Put defibrillators in public places, say Oliver King's parents
More heart defibrillators in public places could save dozens of lives each year, according to campaigners.
The parents of Oliver King who died of heart failure during a school swimming lesson in Liverpool want to see defibrillators in all public buildings.
They say that more than a dozen young people die each week from undiagnosed heart problems.
An e-petition has been launched to try to force Parliament to discuss the issue.
The call for more defibrillators comes after the Bolton player Fabrice Muamba - who himself nearly died during a match - returned to his club on Wednesday, where he stepped out on to the pitch to a warm welcome.
His life was saved after he received prompt treatment on the pitch, including the use of the defibrillator at the Tottenham ground where he collapsed during an away match.
Now Mark King, the father of 12-year-old Oliver, says the lifesaving machines must be made more widely available, to spare other families the pain they have gone through.
"Losing Oliver has driven us along because of the heartbreak that we're suffering.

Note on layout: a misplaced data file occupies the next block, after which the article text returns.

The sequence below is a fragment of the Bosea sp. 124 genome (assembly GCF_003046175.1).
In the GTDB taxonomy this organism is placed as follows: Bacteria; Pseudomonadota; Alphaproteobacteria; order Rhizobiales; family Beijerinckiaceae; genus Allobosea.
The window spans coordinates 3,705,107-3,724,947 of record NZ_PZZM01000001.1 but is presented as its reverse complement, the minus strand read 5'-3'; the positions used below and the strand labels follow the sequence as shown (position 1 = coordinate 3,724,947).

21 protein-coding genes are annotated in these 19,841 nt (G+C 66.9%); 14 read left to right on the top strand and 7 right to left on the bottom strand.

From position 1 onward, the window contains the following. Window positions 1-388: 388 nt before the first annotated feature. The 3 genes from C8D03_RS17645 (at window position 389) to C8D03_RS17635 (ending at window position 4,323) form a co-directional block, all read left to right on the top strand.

"We can't stand by and read every day that children are dying. It's just total devastation for the families and friends. We can't let it go on."
The issue of heart failure in seemingly fit young people has received extra attention since the dramatic collapse of Fabrice Muamba during an FA Cup quarter final in March.
But as the tragic death of Oliver King shows, it's not just elite sportsmen who can suffer from potentially fatal undiagnosed heart problems.
Late last month physiotherapist Ruth Bradley, who was at a game at Broughton Park Rugby Club in Manchester, had to race into action when 20-year-old Sammy Alkhalaf, a Manchester University rugby league player, collapsed on a neighbouring pitch.
She said: "One of their players was on the floor and looked like he was fitting, so I ran over and we had him in the recovery position and he was breathing.
"Then all of a sudden his breathing had stopped. I couldn't find a pulse so I took the decision to start CPR which was the hardest thing."
Sammy Alkhalaf survived, thanks to the prompt action of Ruth and her colleagues. But she says had a defibrillator been available his chances of survival would have been much higher.
"We're going to invest in a defibrillator after that - there's no way we couldn't," she said.
"Even at a level like this where no-one is paid - it's just a weekend team - everybody needs to have training of some level.
"You do need to make sure you have people present at all games who are able to administer CPR safely and effectively."
So now a campaign is building to have defibrillators available in many more public spaces - such as parks, swimming pools, offices and schools.
Campaigners believe that each week the lives of more than 12 young people are lost to unexpected heart attacks.
They argue that if defibrillators are available then hundreds of lives could be saved each year.